In the ensuing days, the 18-year-old girl experiments with LSD and other drugs; juggles a crumbling relationship with a notorious drug dealer; and tries to make sense of life at 2001 Ivar Street, a Hollywood, California, apartment complex where hippies, drug dealers, freaks, strippers, groupies, college students, Jesus Freaks, counterculture gurus, drag queens, rock stars and wannabe rocksters, svengalis, and con artists converge during one of the most volatile periods in history.

Then her grandfather finds the girl and coaxes her into returning to her Iowa hometown, where, unknown to her, she is still considered a minor.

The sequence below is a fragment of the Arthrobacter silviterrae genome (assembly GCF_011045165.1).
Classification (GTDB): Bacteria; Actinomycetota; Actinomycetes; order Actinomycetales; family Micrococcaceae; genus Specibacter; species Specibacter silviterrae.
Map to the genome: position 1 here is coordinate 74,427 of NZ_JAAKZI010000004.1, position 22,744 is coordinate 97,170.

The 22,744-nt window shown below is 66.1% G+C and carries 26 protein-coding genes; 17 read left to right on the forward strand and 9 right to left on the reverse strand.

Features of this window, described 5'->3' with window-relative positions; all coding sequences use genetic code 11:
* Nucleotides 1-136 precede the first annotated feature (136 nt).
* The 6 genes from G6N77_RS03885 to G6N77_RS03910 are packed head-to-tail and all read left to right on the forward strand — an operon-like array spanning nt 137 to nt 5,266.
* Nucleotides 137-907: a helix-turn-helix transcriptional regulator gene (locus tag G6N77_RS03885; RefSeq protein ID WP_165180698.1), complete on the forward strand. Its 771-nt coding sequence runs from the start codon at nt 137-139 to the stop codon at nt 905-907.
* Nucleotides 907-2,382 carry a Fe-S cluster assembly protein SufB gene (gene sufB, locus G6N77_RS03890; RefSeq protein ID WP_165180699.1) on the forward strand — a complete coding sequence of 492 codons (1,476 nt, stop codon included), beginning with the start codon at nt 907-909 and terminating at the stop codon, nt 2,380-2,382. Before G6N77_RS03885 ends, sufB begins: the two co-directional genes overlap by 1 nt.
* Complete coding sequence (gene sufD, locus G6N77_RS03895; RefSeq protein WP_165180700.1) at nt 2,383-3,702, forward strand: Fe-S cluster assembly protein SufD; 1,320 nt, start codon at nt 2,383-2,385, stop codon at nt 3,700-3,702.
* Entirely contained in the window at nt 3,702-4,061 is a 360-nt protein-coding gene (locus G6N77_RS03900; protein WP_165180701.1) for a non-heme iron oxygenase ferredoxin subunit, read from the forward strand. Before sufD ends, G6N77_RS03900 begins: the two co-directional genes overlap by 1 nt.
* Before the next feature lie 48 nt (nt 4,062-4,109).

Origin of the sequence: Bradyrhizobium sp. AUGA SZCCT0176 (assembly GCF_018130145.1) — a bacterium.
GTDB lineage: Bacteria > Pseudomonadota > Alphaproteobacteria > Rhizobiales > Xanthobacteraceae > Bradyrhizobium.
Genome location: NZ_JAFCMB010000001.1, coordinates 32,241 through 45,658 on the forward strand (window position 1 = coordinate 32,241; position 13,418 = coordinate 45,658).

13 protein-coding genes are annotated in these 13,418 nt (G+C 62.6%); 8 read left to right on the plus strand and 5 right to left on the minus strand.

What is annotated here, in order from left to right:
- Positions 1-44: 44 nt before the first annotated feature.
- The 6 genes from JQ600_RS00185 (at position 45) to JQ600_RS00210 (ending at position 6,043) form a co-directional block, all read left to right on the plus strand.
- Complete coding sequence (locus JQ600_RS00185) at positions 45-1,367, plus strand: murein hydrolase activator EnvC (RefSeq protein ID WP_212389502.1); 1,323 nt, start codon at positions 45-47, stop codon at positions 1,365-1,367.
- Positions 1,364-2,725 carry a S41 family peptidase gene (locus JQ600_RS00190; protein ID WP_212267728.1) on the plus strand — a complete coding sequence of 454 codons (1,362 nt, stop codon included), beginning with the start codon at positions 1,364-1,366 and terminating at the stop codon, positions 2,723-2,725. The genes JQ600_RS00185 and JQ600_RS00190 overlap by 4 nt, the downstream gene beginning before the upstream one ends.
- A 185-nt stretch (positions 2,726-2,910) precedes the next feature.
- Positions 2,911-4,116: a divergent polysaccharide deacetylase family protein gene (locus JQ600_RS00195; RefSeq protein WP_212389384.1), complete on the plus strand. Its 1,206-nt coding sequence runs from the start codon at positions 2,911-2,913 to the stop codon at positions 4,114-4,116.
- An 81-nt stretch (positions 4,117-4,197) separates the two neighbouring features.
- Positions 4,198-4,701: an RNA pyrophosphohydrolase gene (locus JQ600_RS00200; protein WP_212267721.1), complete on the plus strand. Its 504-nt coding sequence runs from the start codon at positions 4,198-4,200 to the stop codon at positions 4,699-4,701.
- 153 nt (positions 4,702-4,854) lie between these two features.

After a series of events and blowups with her grandparents, she is dragged into the Iowa court system and involuntarily committed to the Cherokee Mental Institute in Cherokee, Iowa.

While incarcerated, she corresponds with Jeff, a new boyfriend, and also interacts with other patients: Wolfie, a psychopath who preys on other patients; Penny, a 17-year-old unwed mother; Carrie, a teen cutter with strange obsessions about rats; Joyce, a young married mother enthralled with “10 ways of suicide”; Drew, a young man facing a stiff prison sentence for possession of marijuana; and D.J., a 42-year-old mentally challenged man and 25-year resident of Cherokee, among others.

Finally released from the institution, Jennifer flees Iowa and settles in Pennsylvania, where she still lives today.

As young Jennifer narrates her late 1960’s memoir, how will the older and wiser Jennifer, now voluntarily returning to Cherokee as a visitor, reconcile that painful time in her history with her current ordinary life as a wife, mother, grandmother, and teacher?